3. Essays: Essay-writing and the research that goes into writing convincing essays are skills that you will definitely practice and hone at the Brown School. Every class I have been in requires some sort of essay (if not several essays) throughout the semester. This can often be an opportunity to focus on specific topics within the scope of your class that interest you. For example, this semester I am taking an International Social Development Theory course and where we are assigned a 15-20 page analysis of an international social development topic. I’m choosing to focus my research on the international shift in women’s access to education because that aligns with my career trajectory for life after the Brown School.
  4. Oral Presentations: Most courses will incorporate oral presentations. Sometimes these are done individually; sometimes it may be in a group. Being comfortable with public speaking is an important professional development skill to have for careers after graduate school. And even if you’re not comfortable speaking in public just yet, there are opportunities to practice these skills among your peers, as well as with the Communications Lab (one of the many resources that is offered to students at the Brown School).
  5. Evidence-Based Practice and Research: You may have heard me or another blogger discuss the importance of evidence-based practice here at the Brown School. This is a prominent feature of our studies, and for good reason too! Evidence-based practice and research is something that is emphasized in all of the courses in the social work graduate program because we know that evidence-based practices have been empirically proven. Knowing how to find research that supports programs and practices will be a skill gained during your time here!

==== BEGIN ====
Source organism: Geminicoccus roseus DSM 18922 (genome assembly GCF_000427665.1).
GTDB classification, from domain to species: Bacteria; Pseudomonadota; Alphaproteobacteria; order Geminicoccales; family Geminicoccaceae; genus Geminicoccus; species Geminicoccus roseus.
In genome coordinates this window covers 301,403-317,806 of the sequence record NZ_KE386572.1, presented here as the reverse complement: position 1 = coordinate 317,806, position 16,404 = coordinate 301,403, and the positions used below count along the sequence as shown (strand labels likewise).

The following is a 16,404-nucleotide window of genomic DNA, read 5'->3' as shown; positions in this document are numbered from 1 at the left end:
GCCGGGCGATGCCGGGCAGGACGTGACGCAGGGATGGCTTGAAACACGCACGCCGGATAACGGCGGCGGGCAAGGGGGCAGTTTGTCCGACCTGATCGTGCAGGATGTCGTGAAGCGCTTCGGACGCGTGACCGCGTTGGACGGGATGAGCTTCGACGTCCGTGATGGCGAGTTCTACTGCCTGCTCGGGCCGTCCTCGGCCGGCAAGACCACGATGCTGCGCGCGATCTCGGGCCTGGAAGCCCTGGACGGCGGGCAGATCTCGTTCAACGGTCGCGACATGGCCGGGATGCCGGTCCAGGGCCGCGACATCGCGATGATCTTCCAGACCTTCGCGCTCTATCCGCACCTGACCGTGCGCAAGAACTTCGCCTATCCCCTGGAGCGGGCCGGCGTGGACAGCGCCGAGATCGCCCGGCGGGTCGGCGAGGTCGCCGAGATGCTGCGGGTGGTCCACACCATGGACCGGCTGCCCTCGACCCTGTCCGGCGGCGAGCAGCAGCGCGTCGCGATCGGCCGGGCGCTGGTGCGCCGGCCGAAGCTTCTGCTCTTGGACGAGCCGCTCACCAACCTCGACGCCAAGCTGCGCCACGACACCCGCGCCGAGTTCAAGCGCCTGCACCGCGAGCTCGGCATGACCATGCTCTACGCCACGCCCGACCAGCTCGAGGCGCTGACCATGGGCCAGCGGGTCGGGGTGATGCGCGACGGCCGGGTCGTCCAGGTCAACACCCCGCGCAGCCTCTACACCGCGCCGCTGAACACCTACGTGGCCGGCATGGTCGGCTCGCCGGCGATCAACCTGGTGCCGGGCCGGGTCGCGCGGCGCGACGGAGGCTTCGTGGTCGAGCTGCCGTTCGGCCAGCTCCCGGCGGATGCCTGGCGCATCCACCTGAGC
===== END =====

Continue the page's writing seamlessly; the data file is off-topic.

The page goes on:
6. Field Education: Every social work student at the Brown School will participate in hands-on field education work at one of the many internship opportunities across the state, country, or even globe! During the second semester of your first year you will take enroll in 360 hours (3 credit hours) of a Foundation Practicum internship where you will build upon generalist social work skills such as advocate, broker, counselor, mediator, case manager, etc. In your second year, you will work 600 hours (5 credit hours) of a Concentration Practicum towards in an internship placement that pairs well with your specific concentration and specialization interests. Another cool thing about Concentration Practicum is that those credit hours can be split up between different organizations, so if you’d like to work 240 hours at an organization in St. Louis during the spring semester and then 360 hours in Washington D.C. over the summer, that’s also a possibility.

So even though graduate school is a lot of work, it is totally worth it. I know that I am gaining pertinent skills that will take me far after graduation. I find it fascinating that I have been able to learn so much already in such a short span of time. Just remember, it wouldn’t be one of the best programs in the country if it was easy, but if I can do it, you can do it too!